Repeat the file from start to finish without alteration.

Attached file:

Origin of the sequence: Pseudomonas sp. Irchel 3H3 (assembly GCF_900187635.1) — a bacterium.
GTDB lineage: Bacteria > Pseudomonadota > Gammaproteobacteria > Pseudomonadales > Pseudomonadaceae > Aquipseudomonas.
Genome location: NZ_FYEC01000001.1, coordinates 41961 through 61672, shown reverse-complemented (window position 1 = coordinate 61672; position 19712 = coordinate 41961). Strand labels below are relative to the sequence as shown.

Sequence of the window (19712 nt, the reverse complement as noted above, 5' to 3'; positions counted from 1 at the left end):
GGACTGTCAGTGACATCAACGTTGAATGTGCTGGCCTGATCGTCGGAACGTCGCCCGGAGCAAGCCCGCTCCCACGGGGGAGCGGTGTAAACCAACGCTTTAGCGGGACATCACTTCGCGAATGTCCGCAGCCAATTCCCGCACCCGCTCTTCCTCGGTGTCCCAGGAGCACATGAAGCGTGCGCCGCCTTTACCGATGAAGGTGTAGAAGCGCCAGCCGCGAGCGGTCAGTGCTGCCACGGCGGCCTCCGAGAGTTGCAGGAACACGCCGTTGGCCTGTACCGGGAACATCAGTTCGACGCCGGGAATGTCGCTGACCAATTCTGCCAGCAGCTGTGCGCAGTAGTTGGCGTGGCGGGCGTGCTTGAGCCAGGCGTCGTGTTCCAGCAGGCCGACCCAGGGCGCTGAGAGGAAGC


Origin of the sequence: Pseudomonas sp. Irchel 3H3 (assembly GCF_900187635.1) — a bacterium.
GTDB lineage: Bacteria > Pseudomonadota > Gammaproteobacteria > Pseudomonadales > Pseudomonadaceae > Aquipseudomonas.
Genome location: NZ_FYEC01000001.1, coordinates 41961 through 61672, shown reverse-complemented (window position 1 = coordinate 61672; position 19712 = coordinate 41961). Strand labels below are relative to the sequence as shown.

Sequence of the window (19712 nt, the reverse complement as noted above, 5' to 3'; positions counted from 1 at the left end):
GGACTGTCAGTGACATCAACGTTGAATGTGCTGGCCTGATCGTCGGAACGTCGCCCGGAGCAAGCCCGCTCCCACGGGGGAGCGGTGTAAACCAACGCTTTAGCGGGACATCACTTCGCGAATGTCCGCAGCCAATTCCCGCACCCGCTCTTCCTCGGTGTCCCAGGAGCACATGAAGCGTGCGCCGCCTTTACCGATGAAGGTGTAGAAGCGCCAGCCGCGAGCGGTCAGTGCTGCCACGGCGGCCTCCGAGAGTTGCAGGAACACGCCGTTGGCCTGTACCGGGAACATCAGTTCGACGCCGGGAATGTCGCTGACCAATTCTGCCAGCAGCTGTGCGCAGTAGTTGGCGTGGCGGGCGTGCTTGAGCCAGGCGTCGTGTTCCAGCAGGCCGACCCAGGGCGCTGAGAGGAAGC